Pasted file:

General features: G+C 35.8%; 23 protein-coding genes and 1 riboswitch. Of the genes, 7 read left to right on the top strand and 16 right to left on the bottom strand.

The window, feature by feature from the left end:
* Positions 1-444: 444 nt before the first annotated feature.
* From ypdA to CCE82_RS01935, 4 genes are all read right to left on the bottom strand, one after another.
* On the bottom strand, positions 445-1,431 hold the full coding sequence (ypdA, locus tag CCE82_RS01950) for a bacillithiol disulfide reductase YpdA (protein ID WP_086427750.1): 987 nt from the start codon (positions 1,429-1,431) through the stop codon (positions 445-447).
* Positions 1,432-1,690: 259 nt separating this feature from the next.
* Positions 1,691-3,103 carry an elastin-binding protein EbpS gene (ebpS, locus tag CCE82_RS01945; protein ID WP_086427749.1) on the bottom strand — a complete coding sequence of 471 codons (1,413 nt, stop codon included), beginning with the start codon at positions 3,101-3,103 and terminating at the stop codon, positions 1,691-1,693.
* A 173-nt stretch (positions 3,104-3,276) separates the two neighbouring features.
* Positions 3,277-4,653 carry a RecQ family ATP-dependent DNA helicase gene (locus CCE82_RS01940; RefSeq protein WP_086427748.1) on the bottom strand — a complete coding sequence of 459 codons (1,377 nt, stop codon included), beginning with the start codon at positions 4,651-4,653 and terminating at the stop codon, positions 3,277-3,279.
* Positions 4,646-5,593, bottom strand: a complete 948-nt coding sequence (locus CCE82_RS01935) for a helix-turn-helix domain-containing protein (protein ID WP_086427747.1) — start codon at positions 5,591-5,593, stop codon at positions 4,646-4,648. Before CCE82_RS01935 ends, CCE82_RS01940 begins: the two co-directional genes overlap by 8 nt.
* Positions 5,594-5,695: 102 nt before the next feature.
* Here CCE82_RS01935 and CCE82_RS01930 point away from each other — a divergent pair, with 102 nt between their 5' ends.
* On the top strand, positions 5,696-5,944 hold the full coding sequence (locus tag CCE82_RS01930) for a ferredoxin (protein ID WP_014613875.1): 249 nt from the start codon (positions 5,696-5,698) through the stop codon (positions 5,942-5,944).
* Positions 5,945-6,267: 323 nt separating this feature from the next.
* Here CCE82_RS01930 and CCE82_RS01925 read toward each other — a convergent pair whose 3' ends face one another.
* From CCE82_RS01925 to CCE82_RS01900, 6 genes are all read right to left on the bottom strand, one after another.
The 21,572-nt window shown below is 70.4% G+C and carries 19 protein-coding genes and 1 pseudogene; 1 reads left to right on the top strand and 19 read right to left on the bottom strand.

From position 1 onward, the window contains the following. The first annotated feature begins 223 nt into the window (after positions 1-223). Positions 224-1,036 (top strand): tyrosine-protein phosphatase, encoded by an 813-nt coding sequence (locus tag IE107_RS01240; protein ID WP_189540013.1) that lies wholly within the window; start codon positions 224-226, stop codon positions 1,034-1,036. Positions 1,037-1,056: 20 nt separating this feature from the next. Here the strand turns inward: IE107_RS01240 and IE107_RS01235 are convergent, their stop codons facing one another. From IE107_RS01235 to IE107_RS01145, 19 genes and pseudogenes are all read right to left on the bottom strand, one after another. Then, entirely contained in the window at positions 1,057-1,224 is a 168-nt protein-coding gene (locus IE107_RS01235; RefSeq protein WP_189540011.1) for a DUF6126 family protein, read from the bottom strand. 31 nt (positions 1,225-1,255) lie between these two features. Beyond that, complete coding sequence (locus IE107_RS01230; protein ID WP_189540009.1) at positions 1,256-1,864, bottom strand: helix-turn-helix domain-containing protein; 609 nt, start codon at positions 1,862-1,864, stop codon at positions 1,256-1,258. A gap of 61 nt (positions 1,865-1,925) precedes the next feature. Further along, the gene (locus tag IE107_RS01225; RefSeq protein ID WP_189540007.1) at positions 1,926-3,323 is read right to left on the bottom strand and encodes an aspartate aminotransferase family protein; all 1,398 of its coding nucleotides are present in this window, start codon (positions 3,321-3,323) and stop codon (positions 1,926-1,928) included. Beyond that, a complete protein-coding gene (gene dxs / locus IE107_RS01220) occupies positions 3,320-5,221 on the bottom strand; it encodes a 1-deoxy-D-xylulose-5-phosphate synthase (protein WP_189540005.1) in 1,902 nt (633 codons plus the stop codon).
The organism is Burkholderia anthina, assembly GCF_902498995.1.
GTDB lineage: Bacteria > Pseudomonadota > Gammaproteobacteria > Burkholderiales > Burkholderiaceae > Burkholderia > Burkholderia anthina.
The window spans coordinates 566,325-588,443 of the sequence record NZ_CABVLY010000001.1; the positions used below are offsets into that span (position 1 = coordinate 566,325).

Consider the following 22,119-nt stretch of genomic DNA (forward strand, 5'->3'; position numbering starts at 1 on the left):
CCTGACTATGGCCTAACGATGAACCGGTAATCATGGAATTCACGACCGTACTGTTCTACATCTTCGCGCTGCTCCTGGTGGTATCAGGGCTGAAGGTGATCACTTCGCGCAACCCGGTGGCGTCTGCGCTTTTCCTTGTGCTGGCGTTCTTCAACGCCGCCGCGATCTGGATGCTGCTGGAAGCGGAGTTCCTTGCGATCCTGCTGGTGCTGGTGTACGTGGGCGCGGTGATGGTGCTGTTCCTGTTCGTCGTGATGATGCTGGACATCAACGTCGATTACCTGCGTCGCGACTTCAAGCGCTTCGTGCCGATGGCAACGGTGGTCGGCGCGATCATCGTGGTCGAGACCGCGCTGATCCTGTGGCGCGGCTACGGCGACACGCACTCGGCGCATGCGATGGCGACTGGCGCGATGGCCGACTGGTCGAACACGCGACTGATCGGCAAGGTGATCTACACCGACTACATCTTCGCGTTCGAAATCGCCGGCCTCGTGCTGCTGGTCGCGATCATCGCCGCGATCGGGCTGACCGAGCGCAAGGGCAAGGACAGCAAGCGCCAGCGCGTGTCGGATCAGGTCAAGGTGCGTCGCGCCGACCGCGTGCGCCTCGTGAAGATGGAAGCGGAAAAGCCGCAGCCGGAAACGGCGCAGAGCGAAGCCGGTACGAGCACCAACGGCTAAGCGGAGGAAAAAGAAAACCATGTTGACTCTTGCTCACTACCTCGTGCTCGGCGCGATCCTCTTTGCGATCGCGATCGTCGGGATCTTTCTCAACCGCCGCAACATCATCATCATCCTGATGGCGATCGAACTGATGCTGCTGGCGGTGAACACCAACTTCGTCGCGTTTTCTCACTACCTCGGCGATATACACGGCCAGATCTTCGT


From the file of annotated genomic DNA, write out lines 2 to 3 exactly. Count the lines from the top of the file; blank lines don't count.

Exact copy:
The window, feature by feature from the left end:
* Positions 1-444: 444 nt before the first annotated feature.